What's in and out under new school snack rules

  • Article by: The Associated Press
  • June 27, 2013 - 3:49 PM

The government for the first time is proposing broad new standards to make sure all foods sold in schools are healthful. The rule announced Thursday will apply to "a la carte" lines in school cafeterias, vending machines, snack bars and any other food sold regularly on campus. It won't apply to fundraisers, after-school concession stands, class parties or foods brought from home.

A separate set of rules already applies to meals in the main lunch line.

Under the new rules, most food sold in school will now be subject to fat, calorie, sugar and sodium limits. Snack foods will have to be less than 200 calories and have some nutritional value instead of being mostly empty calories.

Some examples of snacks likely to miss or make the requirements:

  Before the New Standards After the New Standards


Snack Chocolate sandwich cookies      Light popcorn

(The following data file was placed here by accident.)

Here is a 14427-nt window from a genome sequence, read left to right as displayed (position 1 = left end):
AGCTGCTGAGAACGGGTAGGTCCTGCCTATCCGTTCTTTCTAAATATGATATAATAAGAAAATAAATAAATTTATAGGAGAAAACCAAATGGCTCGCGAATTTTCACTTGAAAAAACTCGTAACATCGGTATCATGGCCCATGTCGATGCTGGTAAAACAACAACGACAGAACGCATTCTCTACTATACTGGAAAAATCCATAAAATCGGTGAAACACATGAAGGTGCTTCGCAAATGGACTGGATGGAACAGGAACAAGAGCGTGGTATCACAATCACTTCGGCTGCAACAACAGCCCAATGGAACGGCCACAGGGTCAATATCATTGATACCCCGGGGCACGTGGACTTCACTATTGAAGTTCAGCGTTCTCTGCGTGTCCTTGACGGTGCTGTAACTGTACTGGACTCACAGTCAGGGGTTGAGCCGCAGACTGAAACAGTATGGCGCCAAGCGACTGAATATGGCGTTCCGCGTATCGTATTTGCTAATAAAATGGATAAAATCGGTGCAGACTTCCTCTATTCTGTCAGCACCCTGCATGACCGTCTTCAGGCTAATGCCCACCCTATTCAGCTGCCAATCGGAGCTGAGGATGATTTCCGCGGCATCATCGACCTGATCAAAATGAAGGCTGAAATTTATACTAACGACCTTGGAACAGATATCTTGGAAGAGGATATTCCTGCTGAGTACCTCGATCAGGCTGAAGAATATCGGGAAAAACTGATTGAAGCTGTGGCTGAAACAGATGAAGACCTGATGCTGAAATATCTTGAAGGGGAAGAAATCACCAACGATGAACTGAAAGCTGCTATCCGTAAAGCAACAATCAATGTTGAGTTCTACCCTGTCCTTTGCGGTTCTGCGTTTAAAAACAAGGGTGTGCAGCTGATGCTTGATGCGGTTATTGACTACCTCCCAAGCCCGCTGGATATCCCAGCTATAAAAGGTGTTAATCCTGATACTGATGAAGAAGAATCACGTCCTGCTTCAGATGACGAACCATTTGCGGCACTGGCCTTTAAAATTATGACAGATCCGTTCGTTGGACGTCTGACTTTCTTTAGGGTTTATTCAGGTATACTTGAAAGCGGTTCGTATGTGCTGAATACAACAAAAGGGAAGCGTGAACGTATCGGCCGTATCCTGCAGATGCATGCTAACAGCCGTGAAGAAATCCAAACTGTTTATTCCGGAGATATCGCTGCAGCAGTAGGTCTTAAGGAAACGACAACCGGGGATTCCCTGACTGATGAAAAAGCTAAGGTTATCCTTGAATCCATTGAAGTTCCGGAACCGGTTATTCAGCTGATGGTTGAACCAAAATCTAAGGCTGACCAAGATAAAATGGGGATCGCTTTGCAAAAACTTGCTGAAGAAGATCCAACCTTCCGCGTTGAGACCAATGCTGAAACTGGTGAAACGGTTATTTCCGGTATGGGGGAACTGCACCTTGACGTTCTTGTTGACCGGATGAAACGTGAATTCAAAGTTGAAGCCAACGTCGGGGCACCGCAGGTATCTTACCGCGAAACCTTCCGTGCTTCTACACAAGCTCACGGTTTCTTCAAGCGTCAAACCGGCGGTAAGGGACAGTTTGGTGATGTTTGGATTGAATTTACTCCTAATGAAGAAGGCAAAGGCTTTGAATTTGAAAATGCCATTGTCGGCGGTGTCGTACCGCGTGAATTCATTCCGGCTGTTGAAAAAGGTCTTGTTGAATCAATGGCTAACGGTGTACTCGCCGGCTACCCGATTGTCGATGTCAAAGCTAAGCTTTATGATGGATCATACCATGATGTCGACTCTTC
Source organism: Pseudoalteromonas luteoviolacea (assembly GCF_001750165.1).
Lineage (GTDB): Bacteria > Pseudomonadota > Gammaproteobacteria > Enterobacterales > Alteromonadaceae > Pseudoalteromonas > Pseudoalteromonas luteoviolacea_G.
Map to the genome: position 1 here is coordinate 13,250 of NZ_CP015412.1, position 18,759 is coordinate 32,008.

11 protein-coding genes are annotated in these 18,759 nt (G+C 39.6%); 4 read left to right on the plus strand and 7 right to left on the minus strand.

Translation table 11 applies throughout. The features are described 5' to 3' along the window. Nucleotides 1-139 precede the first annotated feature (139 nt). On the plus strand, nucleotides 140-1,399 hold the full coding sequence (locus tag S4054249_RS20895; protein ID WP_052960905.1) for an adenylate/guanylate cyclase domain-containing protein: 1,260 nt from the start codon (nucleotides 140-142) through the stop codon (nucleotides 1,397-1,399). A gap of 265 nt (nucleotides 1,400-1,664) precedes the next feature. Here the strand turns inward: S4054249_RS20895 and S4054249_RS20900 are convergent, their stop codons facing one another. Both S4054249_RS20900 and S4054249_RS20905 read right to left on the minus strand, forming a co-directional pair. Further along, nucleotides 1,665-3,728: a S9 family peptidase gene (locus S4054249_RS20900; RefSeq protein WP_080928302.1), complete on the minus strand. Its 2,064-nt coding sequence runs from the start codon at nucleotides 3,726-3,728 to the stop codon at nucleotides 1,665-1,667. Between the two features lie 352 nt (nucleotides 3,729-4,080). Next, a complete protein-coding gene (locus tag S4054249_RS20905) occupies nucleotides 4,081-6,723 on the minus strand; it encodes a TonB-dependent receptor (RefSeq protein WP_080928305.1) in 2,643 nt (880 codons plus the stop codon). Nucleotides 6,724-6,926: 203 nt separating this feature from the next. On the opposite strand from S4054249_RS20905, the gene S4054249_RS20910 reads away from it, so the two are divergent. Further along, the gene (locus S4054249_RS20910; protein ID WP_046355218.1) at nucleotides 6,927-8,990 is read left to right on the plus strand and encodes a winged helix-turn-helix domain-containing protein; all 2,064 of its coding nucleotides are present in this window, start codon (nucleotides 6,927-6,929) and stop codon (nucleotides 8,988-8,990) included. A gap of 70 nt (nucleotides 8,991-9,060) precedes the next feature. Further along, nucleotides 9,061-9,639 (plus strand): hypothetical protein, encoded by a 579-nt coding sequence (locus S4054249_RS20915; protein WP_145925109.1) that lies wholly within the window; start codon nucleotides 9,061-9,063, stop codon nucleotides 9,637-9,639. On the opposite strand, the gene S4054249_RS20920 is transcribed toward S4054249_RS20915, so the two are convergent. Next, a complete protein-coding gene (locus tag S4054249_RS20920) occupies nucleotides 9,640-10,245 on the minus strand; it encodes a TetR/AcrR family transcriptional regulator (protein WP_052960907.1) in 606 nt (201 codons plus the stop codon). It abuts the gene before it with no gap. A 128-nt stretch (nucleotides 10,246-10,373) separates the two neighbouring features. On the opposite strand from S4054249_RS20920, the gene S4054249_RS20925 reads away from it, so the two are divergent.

Total calories            286                      161          

Empty calories            182                       17          


Snack        Chocolate bar             Granola bar      

Total calories            235                       95          

Empty calories            112                       32          


Snack        Regular cola             Flavored water    

Total calories            136                       0           

Empty calories            126                       0           

Other examples of what's in and what's out under the new guidelines:

What's out                               What's in

Candy                      Baked potato chips

Snack cakes                               Trail mix

Most cookies                            Dried fruits

Most pretzels                              Fruit cups

Most ice cream and ice cream treats                                 Yogurt

Deep-fried, high-fat foods            Baked lower-fat french fries

Greasy pizza Healthier pizzas with whole grain crust

Many juice drinks                100 percent juice drinks

High-calorie sodas                Diet soda (high schools)

High-calorie sports drinks       Diet sports drinks (high schools)

Source: United States Department of Agriculture

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